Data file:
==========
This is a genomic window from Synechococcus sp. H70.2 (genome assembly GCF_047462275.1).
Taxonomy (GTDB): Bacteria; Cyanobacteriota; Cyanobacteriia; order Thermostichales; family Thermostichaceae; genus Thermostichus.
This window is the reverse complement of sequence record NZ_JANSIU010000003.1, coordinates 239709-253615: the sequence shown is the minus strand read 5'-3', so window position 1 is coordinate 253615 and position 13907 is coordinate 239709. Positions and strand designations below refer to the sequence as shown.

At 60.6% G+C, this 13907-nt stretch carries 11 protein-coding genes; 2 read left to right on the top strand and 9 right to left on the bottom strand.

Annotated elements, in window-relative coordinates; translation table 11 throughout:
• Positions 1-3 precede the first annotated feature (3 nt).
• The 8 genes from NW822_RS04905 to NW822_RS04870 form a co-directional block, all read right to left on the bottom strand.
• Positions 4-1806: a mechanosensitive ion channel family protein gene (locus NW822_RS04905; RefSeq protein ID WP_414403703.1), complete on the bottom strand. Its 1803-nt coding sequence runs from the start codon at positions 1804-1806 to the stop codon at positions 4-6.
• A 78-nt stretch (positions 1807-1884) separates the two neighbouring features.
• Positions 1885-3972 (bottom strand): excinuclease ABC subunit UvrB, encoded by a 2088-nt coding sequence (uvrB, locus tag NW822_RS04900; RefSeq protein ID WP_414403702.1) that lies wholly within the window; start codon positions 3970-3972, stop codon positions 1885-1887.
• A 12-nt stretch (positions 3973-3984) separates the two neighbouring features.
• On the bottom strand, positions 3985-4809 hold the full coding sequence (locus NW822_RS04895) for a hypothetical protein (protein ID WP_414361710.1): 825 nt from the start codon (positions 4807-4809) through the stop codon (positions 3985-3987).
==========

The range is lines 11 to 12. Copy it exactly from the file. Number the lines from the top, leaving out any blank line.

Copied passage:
• A 12-nt stretch (positions 3973-3984) separates the two neighbouring features.
• On the bottom strand, positions 3985-4809 hold the full coding sequence (locus NW822_RS04895) for a hypothetical protein (protein ID WP_414361710.1): 825 nt from the start codon (positions 4807-4809) through the stop codon (positions 3985-3987).